U.S. Muslim clerics target next generation


Every seat in the auditorium at the University of Houston was taken, and the crowd was standing in the back and spilling out into the lobby, straining to hear.

The two men onstage began to speak to the crowd in Arabic, with such flawless accents and rarefied Quranic grammar that some audience members gasped when they heard the Arabic equivalent of the king's English coming from two Americans.

Sheik Hamza Yusuf, in a groomed goatee and sports jacket, looked more like a hip college professor than a Muslim sheik. Imam Zaid Shakir, in a long brown tunic, looked like he would fit in just fine on the streets of Damascus.

Both men are converts to Islam who spent years in the Middle East and North Africa being mentored by formidable Muslim scholars.

They have since become leading intellectual lights for a new generation of American Muslims looking for homegrown leaders who can help them learn how to live their faith without succumbing to American materialism or Islamic extremism.

"This is the wealthiest Muslim community on Earth," Shakir told the crowd, quickly adding, "the wealth here has been earned" - unlike, he said, in the oil-rich Middle East.

As the audience laughed at Shakir's flattery, he chided them for buying Lexuses - with heated leather seats they would never need in Houston - and Jaguars, and made them laugh again by pronouncing it "Jaguoooaah," like a stuffy Anglophile.

Then he issued a challenge: "Where are the Muslim Doctors Without Borders? Spend six months here, six months in the Congo. Form it!"

Most American mosques import their clerics from overseas - some who preach extremism, some who cannot speak English, and most who cannot begin to speak to young American Muslims growing up on hip-hop and chat rooms.

Yusuf, 48, and Shakir, 50, are using their power to create the first Islamic seminary in the United States, where they hope to train a new generation of imams and scholars who can reconcile Islam and American culture.

The seminary is still in its fledgling stages, but Yusuf and Shakir have gained a large following by being equally at home in Islamic tradition and modern American culture.

Yusuf dazzles his audiences by weaving into one of his typical half-hour talks quotations from St. Augustine, Gen. George Patton, Erik Erikson, Carl Jung, Solzhenitsyn, W.H. Auden, Robert Bly, Gen. William C. Westmoreland and the Bible.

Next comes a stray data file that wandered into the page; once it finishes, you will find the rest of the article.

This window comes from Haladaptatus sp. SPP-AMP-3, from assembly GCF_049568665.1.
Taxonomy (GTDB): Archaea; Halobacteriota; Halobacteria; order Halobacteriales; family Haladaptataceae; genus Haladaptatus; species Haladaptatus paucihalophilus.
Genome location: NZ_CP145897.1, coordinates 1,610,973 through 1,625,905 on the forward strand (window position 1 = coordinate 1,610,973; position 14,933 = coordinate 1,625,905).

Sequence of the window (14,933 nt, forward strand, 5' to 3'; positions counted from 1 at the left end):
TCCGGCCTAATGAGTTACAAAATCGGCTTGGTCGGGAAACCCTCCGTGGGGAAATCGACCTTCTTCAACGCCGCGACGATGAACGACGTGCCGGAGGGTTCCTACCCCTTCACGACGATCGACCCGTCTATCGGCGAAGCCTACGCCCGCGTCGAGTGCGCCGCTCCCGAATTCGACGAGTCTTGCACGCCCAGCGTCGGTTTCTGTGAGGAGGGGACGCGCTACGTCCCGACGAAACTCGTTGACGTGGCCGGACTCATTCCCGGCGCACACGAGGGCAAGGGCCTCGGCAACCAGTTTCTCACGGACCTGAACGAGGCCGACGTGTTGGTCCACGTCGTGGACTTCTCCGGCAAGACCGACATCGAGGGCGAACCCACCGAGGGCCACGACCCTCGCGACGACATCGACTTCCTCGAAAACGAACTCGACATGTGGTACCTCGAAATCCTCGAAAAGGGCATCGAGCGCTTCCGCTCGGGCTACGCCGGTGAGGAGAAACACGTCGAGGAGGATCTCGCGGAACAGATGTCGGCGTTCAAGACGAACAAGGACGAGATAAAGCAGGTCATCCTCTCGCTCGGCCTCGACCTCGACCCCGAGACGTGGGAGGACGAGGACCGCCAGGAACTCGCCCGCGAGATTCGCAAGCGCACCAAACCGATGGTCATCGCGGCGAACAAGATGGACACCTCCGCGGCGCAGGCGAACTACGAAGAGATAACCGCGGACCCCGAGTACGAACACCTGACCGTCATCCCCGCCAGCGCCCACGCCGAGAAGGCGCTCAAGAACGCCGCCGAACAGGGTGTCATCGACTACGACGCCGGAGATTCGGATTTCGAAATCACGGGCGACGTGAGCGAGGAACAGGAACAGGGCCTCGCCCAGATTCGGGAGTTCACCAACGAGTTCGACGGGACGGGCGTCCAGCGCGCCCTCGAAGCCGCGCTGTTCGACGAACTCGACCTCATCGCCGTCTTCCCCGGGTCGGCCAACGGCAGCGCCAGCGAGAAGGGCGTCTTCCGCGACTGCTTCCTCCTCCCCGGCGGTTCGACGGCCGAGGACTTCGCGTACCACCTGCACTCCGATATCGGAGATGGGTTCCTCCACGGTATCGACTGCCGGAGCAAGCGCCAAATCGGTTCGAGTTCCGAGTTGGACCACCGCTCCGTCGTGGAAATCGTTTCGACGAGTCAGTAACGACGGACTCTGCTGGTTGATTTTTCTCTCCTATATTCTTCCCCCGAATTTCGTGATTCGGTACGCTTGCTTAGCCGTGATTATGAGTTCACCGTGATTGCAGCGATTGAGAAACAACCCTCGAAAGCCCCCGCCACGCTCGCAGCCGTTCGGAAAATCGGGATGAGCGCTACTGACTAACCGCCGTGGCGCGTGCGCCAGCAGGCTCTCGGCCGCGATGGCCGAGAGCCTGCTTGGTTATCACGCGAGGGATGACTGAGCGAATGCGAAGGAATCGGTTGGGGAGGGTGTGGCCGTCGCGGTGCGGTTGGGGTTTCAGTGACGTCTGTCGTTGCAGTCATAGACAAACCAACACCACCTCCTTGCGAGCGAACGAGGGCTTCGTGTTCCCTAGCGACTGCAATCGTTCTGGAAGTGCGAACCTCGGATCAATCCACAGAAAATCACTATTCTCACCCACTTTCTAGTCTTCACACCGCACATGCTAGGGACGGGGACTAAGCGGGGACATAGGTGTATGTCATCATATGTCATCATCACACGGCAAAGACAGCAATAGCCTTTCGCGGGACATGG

He hosts a TV reality show that is popular in the Middle East, in which he takes a vanload of Arabs on a road trip across the United States to visit people who might challenge Arab stereotypes about Americans, like the anti-war protesters demonstrating outside the Republican National Convention.

Shakir, who is African-American, mixes passages from the Quran with a few lines of rap.. Some of his students call him the next Malcolm X - out of his earshot, because he so often preaches the importance of humility.

Both men draw overflow crowds in theaters, mosques and university auditoriums that seat thousands. Their books and CDs are pored over by young Muslims in study groups.

As scholars and proselytizers for the faith, they have a much higher profile than most imams, as Muslim clerics who are usually in charge of mosques are known.

Their message is that both Islam and America have gone seriously astray, and American Muslims have a responsibility to harness their growing numbers and economic power to help set them straight.

They say that Islam must be rescued from extremists who selectively cite Islamic scripture to justify terrorism.

Though Yusuf and Shakir do not denounce particular scholars or schools of thought, their students say the two are challenging the influence of Islam's more reactionary sects, like Wahhabism and Salafism, which has been spread to American mosques and schools by clerics trained in Saudi Arabia.

Where Wahhabism and Salafism are often intolerant of other religions - even of other streams within Islam - Yusuf and Shakir teach that Islam is open to a diversity of interpretations honed by centuries of scholars.

Yusuf told the audience to beware of "fanatics" who pluck Islamic scripture out of context and say, "We're going to tell you what God says on every single issue."

"That's not Islam," Yusuf said. "That's psychopathy."

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